This system benefits younger workers, rather than the older workers in defined benefit plans whose monthly payout is usually determined by their salary near retirement — usually their highest years of pay. In a 1999 report, The Department of Labor noted that those most at risk of losing retirement funds by cash balance transfers "are those who, at the time the cash balance plan is introduced, are nearest retirement and who therefore have the greatest interest in and need for retirement benefits." Such conversions are receiving challenges, both in Congress and through litigation (Learn more about the laws governing pension plans.)

    The Changing Pension Scene
    Traditional defined benefit pensions, once a major component of many American's retirement planning are on the decline. Since 1985 the number of companies with these plans has dropped from 114,000 to 32,500. Still, today 44 million Americans in the private sector are expecting retirement income from this type of plan. According to FORTUNE/WALL$TREET WEEK, as the number of workers covered by defined benefit plans has declined, the number covered by defined contribution plans has risen. The Employee Benefit Research Institute's database shows that at the end of 2001 that there were 14.6 million active 401(k) plans in the United States. As changing demographics and regulations on pension fund design and accounting make the costs outweigh the tax benefits of these plans, it's likely we'll see fewer and fewer defined benefit plans.

    For the more than half of Americans who do not have any employee sponsored retirement benefits, these problems are irrelevant. They are concerned about the future of Social Security and health care issues. Learn more about the ongoing Social Security debate.

  • What You Should Know About Your Pension Rights from the Department of Labor

    Plans in Trouble
    NOW has documented the troubled state of funding for defined benefit plans in the U.S. several times in the past few years. Companies are required to maintain their pension plans at funding levels that will assure adequate resources to meet current and future obligations. A pension plan is considered underfunded if the liabilities of the plan (how much money the plan must pay out to its current and future retirees) exceeds the assets of the plan (how much the plan is worth today). A 2004 study by Watson Wyatt of pension plans in the United States covering 1,000 or more active participants found that the percentage of underfunded plans increased from 15% in 1992 to 52% in 2002. However, the average funding level increased from 76 percent to 82 percent in fiscal 2003. Watson Wyatt estimates that 71 percent have assets covering less than 90 percent of promised benefits. About half have assets that would cover 80 percent or less of what the plans are supposed to pay. Only 15 percent of surveyed companies with defined benefit plans had plan assets sufficient to meet projected benefit obligations at the end of fiscal 2003.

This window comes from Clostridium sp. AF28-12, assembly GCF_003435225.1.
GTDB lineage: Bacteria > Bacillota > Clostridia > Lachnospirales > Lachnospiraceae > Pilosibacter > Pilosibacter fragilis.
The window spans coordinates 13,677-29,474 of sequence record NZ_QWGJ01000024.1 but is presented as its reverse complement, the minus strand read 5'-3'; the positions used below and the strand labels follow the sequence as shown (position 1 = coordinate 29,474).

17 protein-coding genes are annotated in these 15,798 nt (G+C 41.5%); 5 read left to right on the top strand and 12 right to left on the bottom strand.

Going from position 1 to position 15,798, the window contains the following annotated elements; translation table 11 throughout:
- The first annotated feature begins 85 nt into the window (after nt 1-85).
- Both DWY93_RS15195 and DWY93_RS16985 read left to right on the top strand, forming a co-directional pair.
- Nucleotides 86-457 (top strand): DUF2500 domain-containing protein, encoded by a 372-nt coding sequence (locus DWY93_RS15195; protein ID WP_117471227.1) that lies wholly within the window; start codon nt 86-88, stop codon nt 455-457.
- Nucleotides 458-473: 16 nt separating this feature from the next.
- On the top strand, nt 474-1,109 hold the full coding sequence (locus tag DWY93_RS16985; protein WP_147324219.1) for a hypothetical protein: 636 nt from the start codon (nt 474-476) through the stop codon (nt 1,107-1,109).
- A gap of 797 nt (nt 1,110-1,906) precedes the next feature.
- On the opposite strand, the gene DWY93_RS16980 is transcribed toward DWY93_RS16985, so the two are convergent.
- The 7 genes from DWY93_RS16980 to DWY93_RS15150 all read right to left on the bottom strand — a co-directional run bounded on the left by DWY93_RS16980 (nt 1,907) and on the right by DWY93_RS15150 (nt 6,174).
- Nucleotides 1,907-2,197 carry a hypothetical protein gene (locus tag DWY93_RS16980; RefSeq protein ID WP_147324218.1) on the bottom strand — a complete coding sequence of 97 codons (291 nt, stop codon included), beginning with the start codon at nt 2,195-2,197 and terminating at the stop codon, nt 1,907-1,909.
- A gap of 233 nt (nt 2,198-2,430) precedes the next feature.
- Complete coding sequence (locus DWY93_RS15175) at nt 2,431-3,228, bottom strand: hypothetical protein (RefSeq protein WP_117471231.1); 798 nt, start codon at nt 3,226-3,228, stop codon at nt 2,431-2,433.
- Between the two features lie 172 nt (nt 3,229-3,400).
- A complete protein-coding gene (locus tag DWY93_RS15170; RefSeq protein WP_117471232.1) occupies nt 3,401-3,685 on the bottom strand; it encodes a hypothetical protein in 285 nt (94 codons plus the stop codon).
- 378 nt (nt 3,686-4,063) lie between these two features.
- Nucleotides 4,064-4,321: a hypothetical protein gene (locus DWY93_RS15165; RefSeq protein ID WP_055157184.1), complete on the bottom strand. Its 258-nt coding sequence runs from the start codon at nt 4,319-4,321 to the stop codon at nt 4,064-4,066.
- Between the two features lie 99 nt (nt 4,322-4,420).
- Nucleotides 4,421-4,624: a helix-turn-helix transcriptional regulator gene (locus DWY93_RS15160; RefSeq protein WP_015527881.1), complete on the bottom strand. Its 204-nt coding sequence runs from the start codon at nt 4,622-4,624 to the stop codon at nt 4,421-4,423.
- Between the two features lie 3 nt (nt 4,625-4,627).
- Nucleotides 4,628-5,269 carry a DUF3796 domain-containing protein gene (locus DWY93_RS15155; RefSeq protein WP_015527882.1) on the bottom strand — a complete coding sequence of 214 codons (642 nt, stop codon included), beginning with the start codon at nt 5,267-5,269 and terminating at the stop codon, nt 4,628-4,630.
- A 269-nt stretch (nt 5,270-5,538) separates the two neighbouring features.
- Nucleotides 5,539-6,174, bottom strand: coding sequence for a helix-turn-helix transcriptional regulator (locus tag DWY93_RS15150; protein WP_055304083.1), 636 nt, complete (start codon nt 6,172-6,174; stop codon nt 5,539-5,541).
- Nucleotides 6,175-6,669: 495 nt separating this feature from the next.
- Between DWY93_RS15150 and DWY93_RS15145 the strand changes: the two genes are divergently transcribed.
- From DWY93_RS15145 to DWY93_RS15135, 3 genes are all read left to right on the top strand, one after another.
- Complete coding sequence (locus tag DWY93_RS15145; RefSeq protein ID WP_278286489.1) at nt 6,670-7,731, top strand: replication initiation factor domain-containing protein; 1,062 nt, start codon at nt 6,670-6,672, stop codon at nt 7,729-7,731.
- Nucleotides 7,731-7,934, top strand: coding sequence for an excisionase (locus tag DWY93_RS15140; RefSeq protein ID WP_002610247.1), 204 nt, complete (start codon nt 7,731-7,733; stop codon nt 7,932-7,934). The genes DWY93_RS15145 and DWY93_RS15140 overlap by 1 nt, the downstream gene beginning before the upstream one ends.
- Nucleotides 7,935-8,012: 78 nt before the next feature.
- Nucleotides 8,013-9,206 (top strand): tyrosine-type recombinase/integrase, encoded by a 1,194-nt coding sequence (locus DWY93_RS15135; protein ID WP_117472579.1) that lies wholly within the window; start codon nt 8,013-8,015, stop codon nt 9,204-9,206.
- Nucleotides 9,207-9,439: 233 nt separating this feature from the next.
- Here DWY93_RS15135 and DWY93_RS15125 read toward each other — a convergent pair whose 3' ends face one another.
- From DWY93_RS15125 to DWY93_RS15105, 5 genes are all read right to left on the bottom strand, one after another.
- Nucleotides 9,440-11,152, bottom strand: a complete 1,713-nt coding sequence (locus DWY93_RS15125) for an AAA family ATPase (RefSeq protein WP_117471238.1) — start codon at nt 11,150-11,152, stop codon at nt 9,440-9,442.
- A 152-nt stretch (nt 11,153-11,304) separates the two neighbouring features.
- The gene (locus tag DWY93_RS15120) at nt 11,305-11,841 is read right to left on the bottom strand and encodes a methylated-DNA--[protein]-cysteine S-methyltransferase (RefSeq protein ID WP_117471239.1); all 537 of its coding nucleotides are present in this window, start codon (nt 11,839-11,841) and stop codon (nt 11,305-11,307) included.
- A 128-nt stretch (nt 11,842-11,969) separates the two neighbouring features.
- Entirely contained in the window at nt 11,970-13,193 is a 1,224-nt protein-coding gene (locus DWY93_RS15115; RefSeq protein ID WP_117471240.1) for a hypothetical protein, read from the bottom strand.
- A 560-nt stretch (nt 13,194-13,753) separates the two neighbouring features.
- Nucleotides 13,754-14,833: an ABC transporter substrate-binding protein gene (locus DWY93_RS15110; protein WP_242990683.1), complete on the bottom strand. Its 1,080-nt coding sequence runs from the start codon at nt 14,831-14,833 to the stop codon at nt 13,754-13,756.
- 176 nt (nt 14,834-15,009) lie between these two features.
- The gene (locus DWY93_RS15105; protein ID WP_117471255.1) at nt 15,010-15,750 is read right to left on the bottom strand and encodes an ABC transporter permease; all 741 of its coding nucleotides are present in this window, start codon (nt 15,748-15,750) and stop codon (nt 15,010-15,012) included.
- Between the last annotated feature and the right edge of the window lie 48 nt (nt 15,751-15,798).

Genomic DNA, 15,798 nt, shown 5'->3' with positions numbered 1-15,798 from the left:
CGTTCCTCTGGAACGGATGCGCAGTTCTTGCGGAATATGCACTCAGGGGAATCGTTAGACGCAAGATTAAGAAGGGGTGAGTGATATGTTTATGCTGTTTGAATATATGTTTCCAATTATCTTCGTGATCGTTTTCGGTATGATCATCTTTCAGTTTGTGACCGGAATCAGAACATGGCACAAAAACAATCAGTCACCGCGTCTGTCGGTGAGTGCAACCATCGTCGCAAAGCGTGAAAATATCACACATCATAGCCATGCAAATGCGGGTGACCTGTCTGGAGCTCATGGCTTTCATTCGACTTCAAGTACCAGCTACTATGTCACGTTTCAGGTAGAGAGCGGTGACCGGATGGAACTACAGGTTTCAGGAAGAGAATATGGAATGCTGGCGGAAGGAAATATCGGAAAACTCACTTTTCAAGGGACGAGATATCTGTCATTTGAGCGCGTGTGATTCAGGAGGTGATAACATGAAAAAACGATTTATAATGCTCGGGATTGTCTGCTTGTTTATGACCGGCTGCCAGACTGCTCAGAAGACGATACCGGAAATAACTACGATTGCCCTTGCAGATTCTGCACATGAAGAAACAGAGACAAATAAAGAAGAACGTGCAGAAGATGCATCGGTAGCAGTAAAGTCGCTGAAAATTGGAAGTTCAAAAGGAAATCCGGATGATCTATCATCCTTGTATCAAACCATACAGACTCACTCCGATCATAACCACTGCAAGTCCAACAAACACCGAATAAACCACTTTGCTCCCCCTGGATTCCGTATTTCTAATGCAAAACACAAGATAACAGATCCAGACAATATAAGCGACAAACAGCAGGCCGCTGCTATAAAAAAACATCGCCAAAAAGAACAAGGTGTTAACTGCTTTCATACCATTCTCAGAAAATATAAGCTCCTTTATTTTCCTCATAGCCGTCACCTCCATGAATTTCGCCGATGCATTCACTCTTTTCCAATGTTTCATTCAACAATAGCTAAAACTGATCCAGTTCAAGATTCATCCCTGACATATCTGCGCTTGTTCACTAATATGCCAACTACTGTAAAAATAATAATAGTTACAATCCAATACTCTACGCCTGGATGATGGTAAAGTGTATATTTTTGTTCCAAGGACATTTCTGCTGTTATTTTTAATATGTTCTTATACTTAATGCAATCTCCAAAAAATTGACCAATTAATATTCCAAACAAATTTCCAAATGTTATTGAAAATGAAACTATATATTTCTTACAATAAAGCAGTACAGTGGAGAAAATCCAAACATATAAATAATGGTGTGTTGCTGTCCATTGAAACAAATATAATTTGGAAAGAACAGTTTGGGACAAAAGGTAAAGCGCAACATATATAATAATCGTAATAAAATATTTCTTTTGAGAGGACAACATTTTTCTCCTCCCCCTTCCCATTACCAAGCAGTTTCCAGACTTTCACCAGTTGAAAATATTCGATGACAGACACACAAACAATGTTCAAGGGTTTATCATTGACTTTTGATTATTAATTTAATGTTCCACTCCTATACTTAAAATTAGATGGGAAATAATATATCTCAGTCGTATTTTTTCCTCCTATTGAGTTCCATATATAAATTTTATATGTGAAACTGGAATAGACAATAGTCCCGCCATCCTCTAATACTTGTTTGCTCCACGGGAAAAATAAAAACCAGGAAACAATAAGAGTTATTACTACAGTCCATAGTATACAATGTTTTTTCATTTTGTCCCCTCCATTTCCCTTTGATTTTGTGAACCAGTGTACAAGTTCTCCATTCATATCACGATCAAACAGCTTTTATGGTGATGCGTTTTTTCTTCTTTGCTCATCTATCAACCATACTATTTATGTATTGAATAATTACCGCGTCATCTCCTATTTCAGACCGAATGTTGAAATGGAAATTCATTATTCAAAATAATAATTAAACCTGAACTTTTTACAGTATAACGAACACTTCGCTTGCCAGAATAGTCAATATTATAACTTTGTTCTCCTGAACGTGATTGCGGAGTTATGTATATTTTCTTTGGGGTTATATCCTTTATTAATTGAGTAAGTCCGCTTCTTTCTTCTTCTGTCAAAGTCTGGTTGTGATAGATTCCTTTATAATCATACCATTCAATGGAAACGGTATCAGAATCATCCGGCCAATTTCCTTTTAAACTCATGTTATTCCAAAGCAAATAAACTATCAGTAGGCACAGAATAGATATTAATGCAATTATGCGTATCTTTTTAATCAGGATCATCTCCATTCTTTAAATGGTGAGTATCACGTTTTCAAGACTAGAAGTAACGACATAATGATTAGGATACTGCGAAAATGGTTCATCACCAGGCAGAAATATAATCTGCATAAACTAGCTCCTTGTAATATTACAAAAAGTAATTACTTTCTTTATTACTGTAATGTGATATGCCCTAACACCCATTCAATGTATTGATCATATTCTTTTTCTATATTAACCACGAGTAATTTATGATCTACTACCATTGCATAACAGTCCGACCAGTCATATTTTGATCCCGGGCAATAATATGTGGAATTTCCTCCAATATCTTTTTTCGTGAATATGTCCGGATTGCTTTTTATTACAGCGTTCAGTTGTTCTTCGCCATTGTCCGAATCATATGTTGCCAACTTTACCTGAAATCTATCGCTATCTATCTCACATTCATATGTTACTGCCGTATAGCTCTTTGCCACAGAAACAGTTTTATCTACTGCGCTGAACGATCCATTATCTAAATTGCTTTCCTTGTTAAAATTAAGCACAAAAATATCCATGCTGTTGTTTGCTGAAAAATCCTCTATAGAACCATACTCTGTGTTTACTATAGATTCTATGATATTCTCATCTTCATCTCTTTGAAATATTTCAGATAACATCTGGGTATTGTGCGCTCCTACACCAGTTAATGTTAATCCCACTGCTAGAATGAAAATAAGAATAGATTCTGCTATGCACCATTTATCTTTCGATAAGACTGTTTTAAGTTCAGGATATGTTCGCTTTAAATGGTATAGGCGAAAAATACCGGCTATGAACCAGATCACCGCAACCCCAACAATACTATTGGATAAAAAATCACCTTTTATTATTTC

A late 2002 Merrill Lynch survey found that the pension liability of 348 S&P 500 companies lies somewhere between $184 and $342 billion — a drop from a reported $2 billion surplus in 2001.

    What happens when plans can't pay? According to the provisions of 1974's The Employee Retirement Income Security Act (more about ERISA), the basic pension benefits of the 44 million Americans in the 32,500 private defined benefit plans are guaranteed by the Pension Benefit Guaranty Corporation (PBGC). The testimony of the PBGC's Executive Director in April, 2005 put the Corporations's position in financial perspective:

    The pension insurance programs administered by the PBGC have come under severe pressure in recent years due to an unprecedented wave of pension plan terminations with substantial levels of underfunding. This was starkly evident in 2004, as the PBGC's single-employer insurance program posted its largest year-end shortfall in the agency's 30-year history. Losses from completed and probable pension plan terminations totaled $14.7 billion for the year, and the program ended the year with a deficit of $23.3 billion.

    Read the complete testimony.